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Without Control

Letzte Ausfahrt Leben, female-powered act from Germany, presents her sophomore album for Raumklang – and it comes as quite a surprise: The musical scope is much extended, successfully fusing the repetitive rhythm noise of her well-received debut with a wealth of ambience, downbeats and subtly nuanced composition. Female artists are regrettably a rare occurrence in hard rhythmic music, but Nina has established herself in the scene properly as a devoted producer, promoting herself and friends via her own netlabel. In 2014 her Raumklang debut “Mirrage” (and the accompanying remix album) propelled her into the spotlight and got her a number of live bookings as well.

On “Without Control” slow, crackling rhythms seething with distortion like venomous serpents meet dark cinematic atmospheres for a unique interpretation of the rhythm noise genre. It all has a very personal handwriting, a distinct female subtlety. Nina uses prominent sounds to brand her tracks: Organic, ritual downbeats on “From the Inside”, oriental sounds on “Fragment” and “Desert Flower” and plaintive strings on the Enigma-tic “Obsession”, interacting smoothly with the coarseness of “Burn Out” or “Monotonie”. Abrasive, mechanical beats dominate the title track or “Déjà vu Effect”, a brisk crossover of industrial and doomcore.

“Without Control” is one of those rare albums that manage to draw from a variety of influences but combine those into a coherent, immersive listening experience. It constantly oscillates between the enjoyable and the unsettling, and remains enthralling throughout!

  • Artist / Producer
  • Release Date
  • Lenght
  • Available Formats
  • Cat. num (physical)
  • Cat. num (digital)
  • Label
  • Mastering
  • Cover
  • Layout
  • Letzte Ausfahrt Leben
  • 03/2016
  • 50:13
  • CDR + Digital
  • raum-cd-23
  • raum-net-57
  • Raumklang Muisc
  • A. Dietz
  • D. Geiger
  • D. Geiger

Additional information

CDR + Digital


Fluxproject [04/2016]

Power is nothing without control. So read in the mid-90s an advertisement by a famous Italian tire brand, and it is no coincidence that its background music was a piece of electronic music that today we would define as industrial techno, with a rhythm in 4/4 peppered with claustrophobic breaks. But this should not mislead the listener, because Without Control, the new album of the German musician Nina Helbling, better known by the monicker Letzte Ausfahrt Leben (last voltage output), differs quite radically from her debut album Mirrage, also published just two years ago by the German label Raumklang Music of Dirk Geiger. Her latest album, under review here, was released on March 7.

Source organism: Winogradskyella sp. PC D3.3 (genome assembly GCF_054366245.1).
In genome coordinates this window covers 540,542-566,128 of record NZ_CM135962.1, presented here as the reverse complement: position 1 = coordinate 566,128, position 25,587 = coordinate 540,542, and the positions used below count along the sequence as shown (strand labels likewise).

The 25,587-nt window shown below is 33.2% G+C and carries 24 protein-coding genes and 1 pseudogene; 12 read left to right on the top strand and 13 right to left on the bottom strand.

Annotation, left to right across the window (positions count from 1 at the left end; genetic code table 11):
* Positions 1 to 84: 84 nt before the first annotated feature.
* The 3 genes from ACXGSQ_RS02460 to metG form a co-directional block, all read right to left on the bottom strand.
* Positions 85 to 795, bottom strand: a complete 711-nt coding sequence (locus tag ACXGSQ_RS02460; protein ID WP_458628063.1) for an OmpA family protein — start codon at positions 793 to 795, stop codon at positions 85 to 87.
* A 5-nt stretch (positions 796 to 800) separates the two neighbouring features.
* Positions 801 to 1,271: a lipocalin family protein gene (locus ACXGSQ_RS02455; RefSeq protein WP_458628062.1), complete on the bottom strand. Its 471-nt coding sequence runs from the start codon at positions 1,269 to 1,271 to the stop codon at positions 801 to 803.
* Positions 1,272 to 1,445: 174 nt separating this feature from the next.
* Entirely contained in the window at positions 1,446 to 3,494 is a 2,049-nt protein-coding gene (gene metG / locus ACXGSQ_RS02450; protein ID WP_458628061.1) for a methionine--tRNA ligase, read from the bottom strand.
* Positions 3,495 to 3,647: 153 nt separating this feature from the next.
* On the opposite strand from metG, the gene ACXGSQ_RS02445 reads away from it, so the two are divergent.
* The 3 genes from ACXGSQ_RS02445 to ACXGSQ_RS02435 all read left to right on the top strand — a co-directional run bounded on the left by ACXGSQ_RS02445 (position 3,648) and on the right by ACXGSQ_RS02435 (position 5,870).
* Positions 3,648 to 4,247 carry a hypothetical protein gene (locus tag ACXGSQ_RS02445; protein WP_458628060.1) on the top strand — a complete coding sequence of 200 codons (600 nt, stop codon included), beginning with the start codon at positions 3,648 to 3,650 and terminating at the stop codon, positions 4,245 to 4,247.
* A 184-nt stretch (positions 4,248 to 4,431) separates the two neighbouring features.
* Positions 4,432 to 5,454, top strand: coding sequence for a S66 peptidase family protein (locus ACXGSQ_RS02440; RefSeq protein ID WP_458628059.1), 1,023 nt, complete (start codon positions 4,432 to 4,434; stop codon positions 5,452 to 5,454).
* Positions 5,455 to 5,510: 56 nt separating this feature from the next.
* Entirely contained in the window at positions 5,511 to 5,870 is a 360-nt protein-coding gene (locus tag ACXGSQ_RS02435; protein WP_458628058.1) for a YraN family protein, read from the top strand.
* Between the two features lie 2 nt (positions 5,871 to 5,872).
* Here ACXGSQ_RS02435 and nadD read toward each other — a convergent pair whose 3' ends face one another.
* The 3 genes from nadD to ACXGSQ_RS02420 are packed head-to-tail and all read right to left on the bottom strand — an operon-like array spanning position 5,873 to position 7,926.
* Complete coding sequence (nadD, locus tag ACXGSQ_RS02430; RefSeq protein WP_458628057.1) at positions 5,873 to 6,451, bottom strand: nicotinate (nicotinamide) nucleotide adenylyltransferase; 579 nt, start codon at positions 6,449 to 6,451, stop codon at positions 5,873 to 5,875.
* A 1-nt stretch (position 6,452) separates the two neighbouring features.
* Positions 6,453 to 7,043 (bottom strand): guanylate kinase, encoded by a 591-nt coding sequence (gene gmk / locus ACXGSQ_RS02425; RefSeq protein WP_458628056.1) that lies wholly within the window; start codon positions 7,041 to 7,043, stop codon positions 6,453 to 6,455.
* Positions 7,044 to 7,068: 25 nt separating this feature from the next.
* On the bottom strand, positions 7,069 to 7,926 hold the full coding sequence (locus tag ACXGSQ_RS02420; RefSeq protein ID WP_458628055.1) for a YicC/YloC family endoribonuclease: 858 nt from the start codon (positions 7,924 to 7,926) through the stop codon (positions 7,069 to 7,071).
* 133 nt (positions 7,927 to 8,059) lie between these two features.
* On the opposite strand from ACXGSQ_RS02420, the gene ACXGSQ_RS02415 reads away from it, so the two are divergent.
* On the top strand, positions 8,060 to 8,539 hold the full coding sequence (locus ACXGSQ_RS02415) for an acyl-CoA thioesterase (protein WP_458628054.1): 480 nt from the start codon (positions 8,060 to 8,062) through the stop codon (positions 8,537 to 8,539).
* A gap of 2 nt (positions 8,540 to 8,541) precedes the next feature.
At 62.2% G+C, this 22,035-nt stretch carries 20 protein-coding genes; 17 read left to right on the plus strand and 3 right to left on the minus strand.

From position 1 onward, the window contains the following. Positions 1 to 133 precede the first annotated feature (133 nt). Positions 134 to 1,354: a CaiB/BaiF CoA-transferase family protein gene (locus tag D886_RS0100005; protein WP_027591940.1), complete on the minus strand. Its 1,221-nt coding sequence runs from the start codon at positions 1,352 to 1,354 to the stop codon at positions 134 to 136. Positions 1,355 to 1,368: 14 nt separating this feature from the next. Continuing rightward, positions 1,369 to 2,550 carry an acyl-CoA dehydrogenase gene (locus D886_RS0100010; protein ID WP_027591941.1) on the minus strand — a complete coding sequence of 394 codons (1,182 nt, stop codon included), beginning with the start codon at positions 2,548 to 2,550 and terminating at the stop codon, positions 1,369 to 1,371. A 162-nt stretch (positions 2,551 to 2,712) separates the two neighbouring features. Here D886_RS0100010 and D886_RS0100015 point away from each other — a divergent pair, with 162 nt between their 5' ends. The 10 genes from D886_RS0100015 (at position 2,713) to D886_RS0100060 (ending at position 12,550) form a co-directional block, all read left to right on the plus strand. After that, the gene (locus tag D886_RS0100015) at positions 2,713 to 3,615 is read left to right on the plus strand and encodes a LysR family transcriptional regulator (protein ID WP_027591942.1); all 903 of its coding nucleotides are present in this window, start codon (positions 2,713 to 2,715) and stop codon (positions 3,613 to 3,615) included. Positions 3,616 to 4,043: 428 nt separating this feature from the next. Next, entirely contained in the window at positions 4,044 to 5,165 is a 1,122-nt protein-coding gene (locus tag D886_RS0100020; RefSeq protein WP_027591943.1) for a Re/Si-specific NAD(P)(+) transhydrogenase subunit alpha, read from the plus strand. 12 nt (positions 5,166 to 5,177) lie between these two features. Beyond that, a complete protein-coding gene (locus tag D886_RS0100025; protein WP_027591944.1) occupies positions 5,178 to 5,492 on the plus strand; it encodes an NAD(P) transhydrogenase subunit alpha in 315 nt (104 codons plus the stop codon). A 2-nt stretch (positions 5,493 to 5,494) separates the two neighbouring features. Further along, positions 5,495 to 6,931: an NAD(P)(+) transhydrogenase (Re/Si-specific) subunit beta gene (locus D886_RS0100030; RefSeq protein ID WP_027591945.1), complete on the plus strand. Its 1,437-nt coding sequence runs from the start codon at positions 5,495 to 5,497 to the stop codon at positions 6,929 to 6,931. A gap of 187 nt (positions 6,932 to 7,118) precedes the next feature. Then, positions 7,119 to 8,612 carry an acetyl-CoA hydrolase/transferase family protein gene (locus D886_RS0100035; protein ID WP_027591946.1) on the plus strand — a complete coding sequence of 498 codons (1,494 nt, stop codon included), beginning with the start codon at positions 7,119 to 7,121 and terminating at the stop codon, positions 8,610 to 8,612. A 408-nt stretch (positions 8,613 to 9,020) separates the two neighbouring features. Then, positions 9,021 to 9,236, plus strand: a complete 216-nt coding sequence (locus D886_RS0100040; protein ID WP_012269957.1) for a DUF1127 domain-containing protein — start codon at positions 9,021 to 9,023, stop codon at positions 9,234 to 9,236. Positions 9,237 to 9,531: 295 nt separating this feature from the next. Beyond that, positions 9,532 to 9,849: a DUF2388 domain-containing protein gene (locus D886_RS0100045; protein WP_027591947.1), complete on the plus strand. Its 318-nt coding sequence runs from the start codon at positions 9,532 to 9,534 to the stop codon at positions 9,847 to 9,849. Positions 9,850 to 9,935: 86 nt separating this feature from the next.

Nina Helbling choice is a very courageous and different one, whether we think of the revival of industrial techno with artists like Ancient Methods, whether we think about who thought that she would have produced another rhythmic industrial work mixed with tougher and claustrophobic IDM elements. Although some songs, like the title track, Deja Vu Effect and Monotonie, work as a bridge between the present and her previous production, she uses here noise elements differently, with a much more personal approach less tied to the influences of the masters, of research, if you will.

Without Control is a very personal album that reinterprets the rhythmic industrial adapting it to a straighter and more techno 4/4 approach (though never binding it to a clear genre) from a strictly rhythmical point of view, and that presents many reflective ambient moments. Even the more rhythmic parts sound radically different, freed from the claustrophobic auras and nervous characteristics of certain works of this genre (even the previous album Mirrage). Just listen to the opener to realize the change: it is a slow and ambient song with a soundtrack feel and a tribal component that rather evokes a walk in a gray forest (a metaphor borrowed from the cover artwork). Belief brings back distorted rhythms, but instead of being fast, syncopated and ruthless, it is slow, redundant, martial and heavy as a boulder. Listening carefully, it appears here that the noise-sound research carried out by Helbling is separated from the more danceable dimension, in order to embrace a more spiritual approach.